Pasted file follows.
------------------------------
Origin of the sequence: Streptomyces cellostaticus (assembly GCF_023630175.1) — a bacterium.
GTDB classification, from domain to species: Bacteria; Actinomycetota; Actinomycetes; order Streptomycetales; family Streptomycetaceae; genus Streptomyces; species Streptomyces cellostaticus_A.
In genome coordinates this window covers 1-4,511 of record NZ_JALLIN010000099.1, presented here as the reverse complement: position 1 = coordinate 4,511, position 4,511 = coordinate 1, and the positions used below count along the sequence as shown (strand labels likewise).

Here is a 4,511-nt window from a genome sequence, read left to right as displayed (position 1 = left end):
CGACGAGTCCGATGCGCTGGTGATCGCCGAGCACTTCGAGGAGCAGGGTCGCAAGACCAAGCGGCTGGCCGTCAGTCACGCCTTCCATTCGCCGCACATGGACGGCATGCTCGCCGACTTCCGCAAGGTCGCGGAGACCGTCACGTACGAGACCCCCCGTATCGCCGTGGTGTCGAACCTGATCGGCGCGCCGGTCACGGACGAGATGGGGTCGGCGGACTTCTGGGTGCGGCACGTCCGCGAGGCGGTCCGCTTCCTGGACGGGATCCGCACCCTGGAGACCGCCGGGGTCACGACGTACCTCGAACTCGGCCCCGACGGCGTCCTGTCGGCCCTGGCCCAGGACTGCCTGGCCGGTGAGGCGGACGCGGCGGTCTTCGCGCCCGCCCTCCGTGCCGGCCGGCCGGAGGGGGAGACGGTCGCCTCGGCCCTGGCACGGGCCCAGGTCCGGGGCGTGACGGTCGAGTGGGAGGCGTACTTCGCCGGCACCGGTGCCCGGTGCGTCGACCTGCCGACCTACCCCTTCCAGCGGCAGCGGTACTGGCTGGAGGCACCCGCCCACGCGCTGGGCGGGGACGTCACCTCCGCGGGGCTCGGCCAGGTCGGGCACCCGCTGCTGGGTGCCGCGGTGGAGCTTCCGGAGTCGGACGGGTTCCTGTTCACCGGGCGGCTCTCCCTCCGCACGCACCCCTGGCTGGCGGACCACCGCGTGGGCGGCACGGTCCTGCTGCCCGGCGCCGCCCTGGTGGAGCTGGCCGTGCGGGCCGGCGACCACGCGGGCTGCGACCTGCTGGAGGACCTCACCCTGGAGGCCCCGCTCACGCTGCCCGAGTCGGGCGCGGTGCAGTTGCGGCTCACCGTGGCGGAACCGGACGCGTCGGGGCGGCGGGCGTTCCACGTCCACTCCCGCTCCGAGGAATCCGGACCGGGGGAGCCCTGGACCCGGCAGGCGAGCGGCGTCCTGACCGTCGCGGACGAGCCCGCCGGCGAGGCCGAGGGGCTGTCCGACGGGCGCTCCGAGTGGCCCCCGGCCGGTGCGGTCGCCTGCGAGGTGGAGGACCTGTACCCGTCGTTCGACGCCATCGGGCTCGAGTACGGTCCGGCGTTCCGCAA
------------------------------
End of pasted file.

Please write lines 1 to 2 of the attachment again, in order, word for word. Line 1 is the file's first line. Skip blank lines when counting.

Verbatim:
Origin of the sequence: Streptomyces cellostaticus (assembly GCF_023630175.1) — a bacterium.
GTDB classification, from domain to species: Bacteria; Actinomycetota; Actinomycetes; order Streptomycetales; family Streptomycetaceae; genus Streptomyces; species Streptomyces cellostaticus_A.